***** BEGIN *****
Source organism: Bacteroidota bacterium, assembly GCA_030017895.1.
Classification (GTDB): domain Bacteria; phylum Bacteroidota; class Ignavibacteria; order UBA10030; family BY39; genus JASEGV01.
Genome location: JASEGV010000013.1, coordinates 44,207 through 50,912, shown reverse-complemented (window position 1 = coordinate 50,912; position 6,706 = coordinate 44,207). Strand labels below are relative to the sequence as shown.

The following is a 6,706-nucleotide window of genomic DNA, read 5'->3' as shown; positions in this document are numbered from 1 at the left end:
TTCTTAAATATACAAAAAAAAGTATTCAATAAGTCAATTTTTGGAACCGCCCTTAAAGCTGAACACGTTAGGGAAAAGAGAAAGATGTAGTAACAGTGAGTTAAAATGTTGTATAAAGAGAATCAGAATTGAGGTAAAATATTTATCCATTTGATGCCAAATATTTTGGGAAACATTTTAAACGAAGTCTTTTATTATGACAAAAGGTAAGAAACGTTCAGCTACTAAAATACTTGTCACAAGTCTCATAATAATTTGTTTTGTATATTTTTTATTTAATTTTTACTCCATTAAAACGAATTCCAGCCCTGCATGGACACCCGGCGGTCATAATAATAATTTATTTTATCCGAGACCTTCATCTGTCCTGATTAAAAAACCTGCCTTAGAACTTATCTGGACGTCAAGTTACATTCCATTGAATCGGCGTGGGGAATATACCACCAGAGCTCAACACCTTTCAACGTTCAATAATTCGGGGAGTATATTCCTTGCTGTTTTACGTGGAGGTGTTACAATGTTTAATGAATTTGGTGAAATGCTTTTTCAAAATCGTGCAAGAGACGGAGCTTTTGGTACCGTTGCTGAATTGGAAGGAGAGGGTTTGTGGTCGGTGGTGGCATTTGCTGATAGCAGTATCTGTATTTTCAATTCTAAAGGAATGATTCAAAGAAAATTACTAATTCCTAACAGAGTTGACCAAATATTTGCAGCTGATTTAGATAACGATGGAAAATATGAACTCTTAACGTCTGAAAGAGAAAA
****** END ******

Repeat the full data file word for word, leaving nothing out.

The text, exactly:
Source organism: Bacteroidota bacterium, assembly GCA_030017895.1.
Classification (GTDB): domain Bacteria; phylum Bacteroidota; class Ignavibacteria; order UBA10030; family BY39; genus JASEGV01.
Genome location: JASEGV010000013.1, coordinates 44,207 through 50,912, shown reverse-complemented (window position 1 = coordinate 50,912; position 6,706 = coordinate 44,207). Strand labels below are relative to the sequence as shown.

The following is a 6,706-nucleotide window of genomic DNA, read 5'->3' as shown; positions in this document are numbered from 1 at the left end:
TTCTTAAATATACAAAAAAAAGTATTCAATAAGTCAATTTTTGGAACCGCCCTTAAAGCTGAACACGTTAGGGAAAAGAGAAAGATGTAGTAACAGTGAGTTAAAATGTTGTATAAAGAGAATCAGAATTGAGGTAAAATATTTATCCATTTGATGCCAAATATTTTGGGAAACATTTTAAACGAAGTCTTTTATTATGACAAAAGGTAAGAAACGTTCAGCTACTAAAATACTTGTCACAAGTCTCATAATAATTTGTTTTGTATATTTTTTATTTAATTTTTACTCCATTAAAACGAATTCCAGCCCTGCATGGACACCCGGCGGTCATAATAATAATTTATTTTATCCGAGACCTTCATCTGTCCTGATTAAAAAACCTGCCTTAGAACTTATCTGGACGTCAAGTTACATTCCATTGAATCGGCGTGGGGAATATACCACCAGAGCTCAACACCTTTCAACGTTCAATAATTCGGGGAGTATATTCCTTGCTGTTTTACGTGGAGGTGTTACAATGTTTAATGAATTTGGTGAAATGCTTTTTCAAAATCGTGCAAGAGACGGAGCTTTTGGTACCGTTGCTGAATTGGAAGGAGAGGGTTTGTGGTCGGTGGTGGCATTTGCTGATAGCAGTATCTGTATTTTCAATTCTAAAGGAATGATTCAAAGAAAATTACTAATTCCTAACAGAGTTGACCAAATATTTGCAGCTGATTTAGATAACGATGGAAAATATGAACTCTTAACGTCTGAAAGAGAAAA